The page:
June 4, 2020

Diversity at Work

As protests against racism continue across the country following the death of George Floyd, organizations have an opportunity to show leadership in preventing discrimination and bias and creating a diverse and inclusive workplace. 

While every organization is different, diversity and inclusion initiatives such as diversity councils, diversity training and ongoing education are among the steps that HR leaders can take to raise awareness of the benefits of inclusive thinking and the effects of unconscious bias in interactions and decisions. Together, these steps can:

Amplify senior leadership’s commitment

Getting commitment from the CEO and involving every level of management is essential for diversity and inclusion programs to succeed. In a 2018 column for USA Today, Johnny C. Taylor, president and CEO of the Society for Human Resource Management, encouraged organizations to “push for real diversity at all levels, including the C-suite and boardroom,” and “expect leaders to be role models, setting the expectations for a culture that values everyone and treats everyone with respect.” Diversity training offers leadership a flexible platform for reinforcing their organization’s values and expectations for inclusive behavior and encouraging ongoing conversations at every level about unconscious bias, cultural sensitivity and discrimination.

Raise awareness of unconscious or implicit bias

Unconscious bias or implicit bias − hidden attitudes based on social stereotypes which everyone has is another concept that is part of the current conversation on race, discrimination and diversity. The Michigan Senate has just unanimously approved a bill that would require police officers to go through implicit bias and de-escalation training. And last year, Starbucks closed 8,000 stores for an afternoon to train staff on unconscious bias and racial discrimination following the arrest of two African-American men waiting in one of its Philadelphia stores. The key is to help employees become more aware of their unconscious biases and other barriers to diversity and inclusion, and provide ways to manage these biases and minimize their influence.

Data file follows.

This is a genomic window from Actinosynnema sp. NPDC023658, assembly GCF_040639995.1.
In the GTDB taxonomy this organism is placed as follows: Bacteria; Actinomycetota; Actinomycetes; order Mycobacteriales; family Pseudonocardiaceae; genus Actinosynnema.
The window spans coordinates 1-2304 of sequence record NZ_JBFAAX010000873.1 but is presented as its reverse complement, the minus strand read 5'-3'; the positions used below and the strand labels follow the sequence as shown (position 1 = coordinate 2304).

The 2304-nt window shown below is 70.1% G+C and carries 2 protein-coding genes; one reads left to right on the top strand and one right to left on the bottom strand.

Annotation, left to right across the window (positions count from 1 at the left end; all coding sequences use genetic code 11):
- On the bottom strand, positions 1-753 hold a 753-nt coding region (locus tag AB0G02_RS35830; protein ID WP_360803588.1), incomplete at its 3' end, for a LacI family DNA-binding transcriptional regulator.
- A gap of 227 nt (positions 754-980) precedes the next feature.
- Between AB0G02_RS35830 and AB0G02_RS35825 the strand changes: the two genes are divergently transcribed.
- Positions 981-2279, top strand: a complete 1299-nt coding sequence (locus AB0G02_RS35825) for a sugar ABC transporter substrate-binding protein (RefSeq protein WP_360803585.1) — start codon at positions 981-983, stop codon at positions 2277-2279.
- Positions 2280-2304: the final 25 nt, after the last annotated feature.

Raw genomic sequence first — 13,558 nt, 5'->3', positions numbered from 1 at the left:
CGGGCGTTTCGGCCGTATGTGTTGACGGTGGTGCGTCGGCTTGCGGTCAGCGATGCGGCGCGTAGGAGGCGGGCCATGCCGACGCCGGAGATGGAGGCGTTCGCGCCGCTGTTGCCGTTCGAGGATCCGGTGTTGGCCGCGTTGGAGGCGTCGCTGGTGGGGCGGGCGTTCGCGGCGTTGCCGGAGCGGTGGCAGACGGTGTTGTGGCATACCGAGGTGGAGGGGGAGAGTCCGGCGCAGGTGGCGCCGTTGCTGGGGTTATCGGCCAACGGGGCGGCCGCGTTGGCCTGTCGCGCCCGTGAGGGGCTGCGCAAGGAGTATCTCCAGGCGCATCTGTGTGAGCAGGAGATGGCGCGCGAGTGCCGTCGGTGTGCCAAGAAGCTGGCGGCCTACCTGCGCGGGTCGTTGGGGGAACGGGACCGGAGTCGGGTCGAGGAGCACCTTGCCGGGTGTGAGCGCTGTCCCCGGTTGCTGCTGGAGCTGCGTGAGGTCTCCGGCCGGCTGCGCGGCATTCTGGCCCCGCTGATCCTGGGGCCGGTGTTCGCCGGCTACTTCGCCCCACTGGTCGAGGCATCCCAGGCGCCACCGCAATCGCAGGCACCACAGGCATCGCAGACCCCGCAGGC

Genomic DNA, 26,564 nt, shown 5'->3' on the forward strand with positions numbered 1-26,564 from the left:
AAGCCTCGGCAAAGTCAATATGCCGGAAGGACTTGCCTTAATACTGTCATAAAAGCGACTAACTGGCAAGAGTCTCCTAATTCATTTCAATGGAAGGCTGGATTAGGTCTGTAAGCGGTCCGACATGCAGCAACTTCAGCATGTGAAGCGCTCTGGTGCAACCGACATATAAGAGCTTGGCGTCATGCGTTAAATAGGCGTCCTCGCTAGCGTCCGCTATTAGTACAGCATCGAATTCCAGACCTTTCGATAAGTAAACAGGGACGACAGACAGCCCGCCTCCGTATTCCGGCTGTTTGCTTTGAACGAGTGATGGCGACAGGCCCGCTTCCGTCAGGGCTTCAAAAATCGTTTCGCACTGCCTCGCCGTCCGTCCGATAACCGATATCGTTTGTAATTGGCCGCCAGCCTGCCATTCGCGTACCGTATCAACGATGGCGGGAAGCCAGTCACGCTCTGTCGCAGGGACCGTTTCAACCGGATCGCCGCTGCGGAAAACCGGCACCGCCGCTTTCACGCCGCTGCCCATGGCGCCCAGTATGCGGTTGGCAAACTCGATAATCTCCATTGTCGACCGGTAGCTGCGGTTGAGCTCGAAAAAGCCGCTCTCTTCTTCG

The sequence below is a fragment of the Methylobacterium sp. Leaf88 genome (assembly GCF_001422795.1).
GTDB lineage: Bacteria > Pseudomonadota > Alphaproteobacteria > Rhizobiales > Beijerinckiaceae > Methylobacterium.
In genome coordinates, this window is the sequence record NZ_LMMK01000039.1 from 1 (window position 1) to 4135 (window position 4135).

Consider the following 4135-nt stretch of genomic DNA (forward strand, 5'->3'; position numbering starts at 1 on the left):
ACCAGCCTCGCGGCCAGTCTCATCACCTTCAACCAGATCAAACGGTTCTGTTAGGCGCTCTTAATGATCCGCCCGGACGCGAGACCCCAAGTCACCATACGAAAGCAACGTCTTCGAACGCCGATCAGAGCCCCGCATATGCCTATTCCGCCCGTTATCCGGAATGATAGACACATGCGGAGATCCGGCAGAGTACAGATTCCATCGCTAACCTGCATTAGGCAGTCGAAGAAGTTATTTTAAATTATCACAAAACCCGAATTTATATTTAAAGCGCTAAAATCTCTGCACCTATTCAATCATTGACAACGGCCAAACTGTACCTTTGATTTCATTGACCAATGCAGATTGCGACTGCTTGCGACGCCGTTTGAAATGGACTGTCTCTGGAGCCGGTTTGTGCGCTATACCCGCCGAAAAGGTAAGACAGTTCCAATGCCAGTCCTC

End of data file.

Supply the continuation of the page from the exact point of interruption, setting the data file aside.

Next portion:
Promote cultural competency

Another goal of diversity initiatives is to raise awareness of the benefits of collaborating with people of different cultures, races, genders, ethnicities, beliefs, experiences and ideas. Educating employees on cultural competency − the ability to interact effectively with people of different backgrounds and cultures – is becoming more prevalent. The Tulsa Police Department now includes cultural competency in its recruitment training. The cultural competency program, which includes implicit bias training, is intended to help officers better communicate with different cultures and more effectively resolve conflicts.

Encourage workplace sensitivity

By encouraging employees to be aware of the differences and comfort levels of others and how attitudes and behaviors may cause offense unintentionally employees can develop skills that foster better teamwork and decision-making. And, importantly, being sensitive and aware of one’s behavior towards others can also help prevent discrimination and harassment.

Sign up for a free trial of our Workplace Diversity, Inclusion & Sensitivity course:

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Traliant Insight

During these unsettling times, organizations have an opportunity to reaffirm their commitment to creating a respectful, inclusive workplace. As part of ongoing initiatives to improve workplace culture, diversity training can play a meaningful role in helping organizations foster a sense of belonging, and effectively address diversity, inclusion, unconscious bias and discrimination.